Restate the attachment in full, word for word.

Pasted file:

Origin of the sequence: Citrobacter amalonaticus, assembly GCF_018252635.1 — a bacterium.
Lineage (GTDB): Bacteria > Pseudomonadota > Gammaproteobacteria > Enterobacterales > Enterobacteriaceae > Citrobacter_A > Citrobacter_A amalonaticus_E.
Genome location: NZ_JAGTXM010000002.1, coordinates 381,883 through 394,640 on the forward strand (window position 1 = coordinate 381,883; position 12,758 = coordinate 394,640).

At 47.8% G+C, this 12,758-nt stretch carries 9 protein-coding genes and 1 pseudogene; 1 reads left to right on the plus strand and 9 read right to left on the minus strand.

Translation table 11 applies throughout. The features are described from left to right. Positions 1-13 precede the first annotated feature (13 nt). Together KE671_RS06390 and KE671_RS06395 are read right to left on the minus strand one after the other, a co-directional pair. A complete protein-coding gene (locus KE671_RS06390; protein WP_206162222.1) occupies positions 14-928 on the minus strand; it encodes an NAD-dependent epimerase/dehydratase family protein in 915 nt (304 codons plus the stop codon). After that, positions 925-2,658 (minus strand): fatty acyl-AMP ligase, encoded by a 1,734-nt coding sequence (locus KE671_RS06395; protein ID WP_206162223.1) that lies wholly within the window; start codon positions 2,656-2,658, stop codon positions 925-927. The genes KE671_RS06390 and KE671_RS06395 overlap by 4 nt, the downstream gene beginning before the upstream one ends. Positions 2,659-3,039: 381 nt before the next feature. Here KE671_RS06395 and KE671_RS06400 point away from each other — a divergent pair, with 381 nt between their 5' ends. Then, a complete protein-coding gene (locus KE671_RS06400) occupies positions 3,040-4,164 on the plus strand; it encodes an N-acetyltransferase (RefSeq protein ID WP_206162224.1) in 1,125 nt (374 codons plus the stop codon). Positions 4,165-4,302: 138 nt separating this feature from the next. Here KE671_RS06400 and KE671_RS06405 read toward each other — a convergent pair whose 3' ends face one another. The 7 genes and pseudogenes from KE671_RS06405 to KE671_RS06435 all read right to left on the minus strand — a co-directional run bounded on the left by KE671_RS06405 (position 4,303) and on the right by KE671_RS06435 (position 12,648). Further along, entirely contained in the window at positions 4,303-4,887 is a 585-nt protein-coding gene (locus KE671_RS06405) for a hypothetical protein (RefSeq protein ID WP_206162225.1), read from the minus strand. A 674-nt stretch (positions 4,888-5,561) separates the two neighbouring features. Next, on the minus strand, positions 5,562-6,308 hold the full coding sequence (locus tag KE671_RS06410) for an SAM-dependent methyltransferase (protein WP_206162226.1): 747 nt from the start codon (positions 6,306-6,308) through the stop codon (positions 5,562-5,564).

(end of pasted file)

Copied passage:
Origin of the sequence: Citrobacter amalonaticus, assembly GCF_018252635.1 — a bacterium.
Lineage (GTDB): Bacteria > Pseudomonadota > Gammaproteobacteria > Enterobacterales > Enterobacteriaceae > Citrobacter_A > Citrobacter_A amalonaticus_E.
Genome location: NZ_JAGTXM010000002.1, coordinates 381,883 through 394,640 on the forward strand (window position 1 = coordinate 381,883; position 12,758 = coordinate 394,640).

At 47.8% G+C, this 12,758-nt stretch carries 9 protein-coding genes and 1 pseudogene; 1 reads left to right on the plus strand and 9 read right to left on the minus strand.

Translation table 11 applies throughout. The features are described from left to right. Positions 1-13 precede the first annotated feature (13 nt). Together KE671_RS06390 and KE671_RS06395 are read right to left on the minus strand one after the other, a co-directional pair. A complete protein-coding gene (locus KE671_RS06390; protein WP_206162222.1) occupies positions 14-928 on the minus strand; it encodes an NAD-dependent epimerase/dehydratase family protein in 915 nt (304 codons plus the stop codon). After that, positions 925-2,658 (minus strand): fatty acyl-AMP ligase, encoded by a 1,734-nt coding sequence (locus KE671_RS06395; protein ID WP_206162223.1) that lies wholly within the window; start codon positions 2,656-2,658, stop codon positions 925-927. The genes KE671_RS06390 and KE671_RS06395 overlap by 4 nt, the downstream gene beginning before the upstream one ends. Positions 2,659-3,039: 381 nt before the next feature. Here KE671_RS06395 and KE671_RS06400 point away from each other — a divergent pair, with 381 nt between their 5' ends. Then, a complete protein-coding gene (locus KE671_RS06400) occupies positions 3,040-4,164 on the plus strand; it encodes an N-acetyltransferase (RefSeq protein ID WP_206162224.1) in 1,125 nt (374 codons plus the stop codon). Positions 4,165-4,302: 138 nt separating this feature from the next. Here KE671_RS06400 and KE671_RS06405 read toward each other — a convergent pair whose 3' ends face one another. The 7 genes and pseudogenes from KE671_RS06405 to KE671_RS06435 all read right to left on the minus strand — a co-directional run bounded on the left by KE671_RS06405 (position 4,303) and on the right by KE671_RS06435 (position 12,648). Further along, entirely contained in the window at positions 4,303-4,887 is a 585-nt protein-coding gene (locus KE671_RS06405) for a hypothetical protein (RefSeq protein ID WP_206162225.1), read from the minus strand. A 674-nt stretch (positions 4,888-5,561) separates the two neighbouring features. Next, on the minus strand, positions 5,562-6,308 hold the full coding sequence (locus tag KE671_RS06410) for an SAM-dependent methyltransferase (protein WP_206162226.1): 747 nt from the start codon (positions 6,306-6,308) through the stop codon (positions 5,562-5,564).